"The Peanut Butter Diet" (Prevention Magazine) (not necessarily endorsed by The Peanut Files!)
by Holly McCord, RD
If you're like me, peanut butter is among the foods you crave the most. It's rich, it's sticky, it tastes like roasted peanuts. It's ready whenever you are. But I've had to face two eye-opening facts about peanut butter:
1. All those calories! Two tablespoons contains 190 calories. Eat too much peanut butter, and you will gain weight--very quickly.
2. All that fat! A 2-tablespoon serving delivers 16 grams of fat--as much as in a whole hamburger from Burger King, for heaven's sake.
Then some fabulous news about peanut butter started trickling in from nutrition research laboratories. True, peanut butter is high in fat. But most of it is monounsaturated, the same "good fat" that's found in olive oil. Groundbreaking studies were proving that a diet high in monounsaturated fat from peanuts and peanut butter could actually be good for the heart, and perhaps even better than the low-fat, high-carbohydrate diet most health experts were recommending. A diet high in monounsaturated fat even looked promising as a treatment for diabetes, a disease that has become epidemic in the United States.
But the best news was yet to come, especially for all those health-conscious peanut butter lovers whose biggest question was "If I eat more peanut butter, won't I pack on pounds?" The amazing answer turned out to be "Not necessarily!"
In fact, research conducted over the past few years suggests that going back to peanut butter may actually take off unwanted pounds more easily than following a standard low-fat eating plan. In one revealing experiment, almost three times as many peanut butter dieters as low-fat dieters managed to maintain their weight loss over an 18-month period.
But here's the hitch: Unless you're experienced in nutrition, designing an eating plan that packs in peanut butter plus all the nutrients you need without going overboard on calories can be extremely tricky. If you don't watch your calories, you will gain weight. A calorie is still a calorie. Eat more than you burn up, and watch that scale climb--fast.
So to help my fellow peanut butter lovers succeed in losing weight (and reap other health benefits besides), I've created the Peanut Butter Diet. It's a carefully designed plan that allows women two 2-tablespoon servings of peanut butter. That's a nice, satisfying lump of peanut butter, but it's nestled into meals and snacks in way that still control calories.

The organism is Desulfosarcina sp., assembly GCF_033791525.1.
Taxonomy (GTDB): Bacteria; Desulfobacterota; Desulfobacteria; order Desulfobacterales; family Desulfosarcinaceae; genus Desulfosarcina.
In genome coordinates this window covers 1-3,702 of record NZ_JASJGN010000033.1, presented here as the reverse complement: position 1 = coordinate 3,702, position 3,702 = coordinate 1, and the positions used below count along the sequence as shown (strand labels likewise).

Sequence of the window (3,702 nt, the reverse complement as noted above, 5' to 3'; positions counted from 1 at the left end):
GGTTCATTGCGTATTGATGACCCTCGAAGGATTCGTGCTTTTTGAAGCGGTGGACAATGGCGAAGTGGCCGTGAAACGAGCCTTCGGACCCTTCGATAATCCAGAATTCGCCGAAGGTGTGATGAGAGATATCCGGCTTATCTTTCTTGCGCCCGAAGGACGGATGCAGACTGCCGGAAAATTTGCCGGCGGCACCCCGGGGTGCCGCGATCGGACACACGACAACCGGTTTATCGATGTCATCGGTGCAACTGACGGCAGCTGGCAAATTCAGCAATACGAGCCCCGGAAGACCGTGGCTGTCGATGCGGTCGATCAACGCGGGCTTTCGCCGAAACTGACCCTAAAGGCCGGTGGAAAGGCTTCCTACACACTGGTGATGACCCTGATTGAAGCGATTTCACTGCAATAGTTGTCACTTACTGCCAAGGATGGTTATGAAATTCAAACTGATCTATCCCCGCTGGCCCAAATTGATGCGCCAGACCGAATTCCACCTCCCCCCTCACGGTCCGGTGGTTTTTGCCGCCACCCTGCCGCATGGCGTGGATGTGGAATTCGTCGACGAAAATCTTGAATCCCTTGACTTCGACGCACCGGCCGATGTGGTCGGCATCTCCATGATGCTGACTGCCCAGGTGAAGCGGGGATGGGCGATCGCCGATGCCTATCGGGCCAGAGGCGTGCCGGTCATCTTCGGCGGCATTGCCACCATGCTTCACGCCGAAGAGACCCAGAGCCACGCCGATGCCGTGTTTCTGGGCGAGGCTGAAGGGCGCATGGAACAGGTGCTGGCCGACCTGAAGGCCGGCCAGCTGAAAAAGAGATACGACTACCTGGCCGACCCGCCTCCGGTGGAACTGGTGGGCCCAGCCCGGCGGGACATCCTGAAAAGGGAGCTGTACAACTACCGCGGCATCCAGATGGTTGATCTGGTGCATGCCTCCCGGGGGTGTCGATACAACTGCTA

For the Peanut Butter Diet to be successful, though, you've got to stick with that 2-tablespoon serving. I'm thrilled to have found an alternative for measuring peanut butter. All you need to do is get a Ping-Pong ball and keep it on your kitchen counter. Then, whenever you want 2 tablespoons of peanut butter, use a regular kitchen spoon to dig a glob of peanut butter about the same size as your Ping-Pong ball out of the jar. It works perfectly, because as I've learned, the volume of a Ping-Pong ball is almost exactly the same as the volume of 2 measuring tablespoons.
Because the Peanut Butter Diet has more fat than the standard low-fat diet (but is at least as healthy, if not more so), and because it features America's favorite comfort food, you won't feel deprived. This means you have a better chance of staying with the plan and losing the weight you want.
According to Baltimore-based dietician Colleen Pierre, R.D., dietary fat promotes satiety, the feeling of satisfaction after a meal. "I see many clients who've been following low-fat diets full of rice cakes and water, and they wonder why they're hungry all the time," she says. "I tell them to start including fat in their meals and snacks, and they stop feeling so starved."
Actually, peanut butter may be extra-satisfying. In his own research, Richard Mattes, R.D., Ph.D., associate professor of foods and nutrition at Purdue University in West Lafayette, Indiana, discovered that people who snacked on peanut butter self-adjusted their calorie intake for the rest of the day. In other words, without being told what to do, they naturally ate fewer calories later on to come out roughly even for the day. They felt satisfied longer, too.
When participants in Dr. Matte's study were fed a typical portion of other snacks, such as rice cakes, their hunger returned within a half-hour. After a snack of peanut butter, their hunger subsided for about 2 1/2 hours.
Since the Peanut Butter Diet has so many potential health benefits, you'd naturally want to buy the peanut butter that's the healthiest, too. Maybe you prefer the "natural" varieties, made from peanut butter and sometimes salt--and that's it. Then again, maybe you prefer the pre-mixed, emulsified varieties. But these brands are rumored to pack lots of trans fats--proven to be as unhealthy for cholesterol readings as saturated fat, and possibly more so.
To my surprise, laboratory analysis of emulsified peanut butter shows that every brand analyzed had ultra-low levels of trans fats. In fact, they were at least 100 times lower than 0.5 grams per 2 tablespoons, the level at which, under a proposed FDA labeling law, a manufacturer could describe a product as trans fat-free.
It seemed too good to be true. So just to make sure, my Prevention magazine colleagues and I sent out our own samples of popular national and store brands to a different independent testing laboratory. Guess what? Our results were identical to those obtained by The Peanut Institute: All of the brands had trans fat levels at least 100 times lower than what the FDA had defined as trans fat-free.
But what if you do slip and eat too much? "Try harder to break the cycle of bingeing and starving, but not by swearing off peanut butter forever. That's probably what got you in this jam in the first place," Pierre says. "Go back to your 4 or 6 tablespoons a day. Eventually, peanut butter will seem normal instead of naughty."